OFC: Go!Foton says new ‘any density’ optical patch panel is now available

Created June 8, 2021
Technologies and Products

Go!Foton, has announced general availability for NEMO (Network Enhanced Manageable Optics), its lightweight patch panel. Powered by PEACOC, the company’s flagship fibre management platform which introduced spreadable adapters to fibre connectivity management, NEMO extends the benefits of the traditional bulkhead-style fibre panels and enables substantially higher port counts in any fixed space when compared with legacy installations.

The NEMO spreadable adapter technology minimises insertion loss while providing access to all connectors, offering from six ports on a single rail to 432 ports when fully loaded, and anything in between. It also supports a variety of connector types including LC, SN, CS, SC, MDC, MPO and mounts in any 19” or 23” rack, frame, cabinet, or wall mount bracket, and features basic patch panel functionality and pre-terminated cabled panels.

“NEMO’s spreadable adapters allow superior access and secure fibre management for any number or type of connection. It is ideal for today’s high-capacity and data-rate intensive telecommunication and data communication networks,” said Go!Foton CTO Dr. David Z. Chen.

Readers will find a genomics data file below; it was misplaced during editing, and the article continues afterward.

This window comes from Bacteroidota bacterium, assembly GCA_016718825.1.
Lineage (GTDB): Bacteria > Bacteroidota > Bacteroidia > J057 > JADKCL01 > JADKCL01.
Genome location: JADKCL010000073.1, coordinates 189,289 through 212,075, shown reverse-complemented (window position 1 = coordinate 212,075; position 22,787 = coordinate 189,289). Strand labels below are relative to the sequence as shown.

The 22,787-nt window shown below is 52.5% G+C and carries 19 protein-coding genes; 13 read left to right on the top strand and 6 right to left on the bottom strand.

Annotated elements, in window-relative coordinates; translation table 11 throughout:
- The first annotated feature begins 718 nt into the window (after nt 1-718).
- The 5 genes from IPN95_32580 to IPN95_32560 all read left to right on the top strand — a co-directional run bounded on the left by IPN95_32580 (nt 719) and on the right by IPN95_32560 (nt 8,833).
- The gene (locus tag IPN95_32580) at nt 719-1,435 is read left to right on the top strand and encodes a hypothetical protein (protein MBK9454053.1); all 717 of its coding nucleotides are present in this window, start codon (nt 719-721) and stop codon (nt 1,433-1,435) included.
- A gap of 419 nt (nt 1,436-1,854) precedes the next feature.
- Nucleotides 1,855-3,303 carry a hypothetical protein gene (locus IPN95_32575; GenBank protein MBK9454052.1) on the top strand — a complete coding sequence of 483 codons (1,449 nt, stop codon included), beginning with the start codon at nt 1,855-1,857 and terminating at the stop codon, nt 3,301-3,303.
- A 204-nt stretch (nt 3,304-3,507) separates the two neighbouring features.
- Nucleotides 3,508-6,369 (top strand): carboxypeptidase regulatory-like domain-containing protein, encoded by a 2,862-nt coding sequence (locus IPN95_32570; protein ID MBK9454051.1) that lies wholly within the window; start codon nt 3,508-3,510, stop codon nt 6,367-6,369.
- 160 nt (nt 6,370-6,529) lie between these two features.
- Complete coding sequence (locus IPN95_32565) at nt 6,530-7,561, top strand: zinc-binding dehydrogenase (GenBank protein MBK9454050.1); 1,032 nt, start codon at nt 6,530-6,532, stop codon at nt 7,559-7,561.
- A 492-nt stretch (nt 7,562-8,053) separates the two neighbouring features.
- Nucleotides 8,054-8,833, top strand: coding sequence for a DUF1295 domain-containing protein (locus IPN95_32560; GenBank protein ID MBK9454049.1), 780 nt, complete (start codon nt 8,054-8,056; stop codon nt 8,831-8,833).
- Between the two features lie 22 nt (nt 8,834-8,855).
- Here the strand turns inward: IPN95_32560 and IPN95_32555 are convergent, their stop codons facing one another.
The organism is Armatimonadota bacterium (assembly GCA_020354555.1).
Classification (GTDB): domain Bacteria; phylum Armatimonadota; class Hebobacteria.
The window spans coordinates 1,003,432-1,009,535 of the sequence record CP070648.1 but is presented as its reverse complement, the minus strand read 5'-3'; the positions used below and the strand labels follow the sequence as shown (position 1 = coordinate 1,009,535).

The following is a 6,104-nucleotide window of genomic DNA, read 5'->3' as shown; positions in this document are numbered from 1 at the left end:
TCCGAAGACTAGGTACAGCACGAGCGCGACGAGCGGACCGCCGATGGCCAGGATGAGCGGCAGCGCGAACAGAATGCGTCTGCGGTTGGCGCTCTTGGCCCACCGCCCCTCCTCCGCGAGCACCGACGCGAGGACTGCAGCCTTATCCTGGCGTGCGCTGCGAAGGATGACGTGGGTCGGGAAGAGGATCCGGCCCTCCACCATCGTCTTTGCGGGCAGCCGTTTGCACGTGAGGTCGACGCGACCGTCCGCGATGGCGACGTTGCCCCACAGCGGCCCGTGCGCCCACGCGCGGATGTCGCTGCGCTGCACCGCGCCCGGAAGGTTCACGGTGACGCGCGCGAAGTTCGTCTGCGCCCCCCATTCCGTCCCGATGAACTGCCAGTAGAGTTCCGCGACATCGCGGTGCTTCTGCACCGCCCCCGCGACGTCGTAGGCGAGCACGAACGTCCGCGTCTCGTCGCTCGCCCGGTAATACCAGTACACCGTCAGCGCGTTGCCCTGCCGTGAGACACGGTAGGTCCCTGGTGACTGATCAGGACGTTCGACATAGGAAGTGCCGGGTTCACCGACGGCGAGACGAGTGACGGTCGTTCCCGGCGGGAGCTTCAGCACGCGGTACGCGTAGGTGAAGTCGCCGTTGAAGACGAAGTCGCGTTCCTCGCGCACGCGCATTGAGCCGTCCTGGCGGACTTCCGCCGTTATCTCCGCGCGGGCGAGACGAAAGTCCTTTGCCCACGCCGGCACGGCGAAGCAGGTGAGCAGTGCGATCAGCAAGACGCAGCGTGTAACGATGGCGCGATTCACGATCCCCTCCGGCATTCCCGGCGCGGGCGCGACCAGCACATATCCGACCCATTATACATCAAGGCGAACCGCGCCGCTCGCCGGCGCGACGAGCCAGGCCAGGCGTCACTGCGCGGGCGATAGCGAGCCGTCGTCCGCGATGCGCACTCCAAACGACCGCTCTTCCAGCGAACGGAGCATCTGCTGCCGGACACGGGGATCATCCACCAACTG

“Uniquely in the industry, NEMO allows un-tooled error-free access to all fibre connections for even the largest hands, and from both sides of the rack, while minimising insertion loss,” Dr. Chen continued. “With its support for an extensive variety of connector types, including LC, SC, SN, CS, MDC, and MPO, and its ability to accommodate any cable size from 1.2mm-3.5mm, NEMO is the ideal connectivity solution for optical network operators confronting the challenge of growing densification.”

For more information, visit www.gofoton.com

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This article was written
by Peter Dykes

Peter Dykes is a independent telecoms and technology journalist who has over that last 30 years written for a wide range of B2B publications and companies. A former BT engineer, he specialises in networks and associated support systems. He is currently Editor of Optical Connections.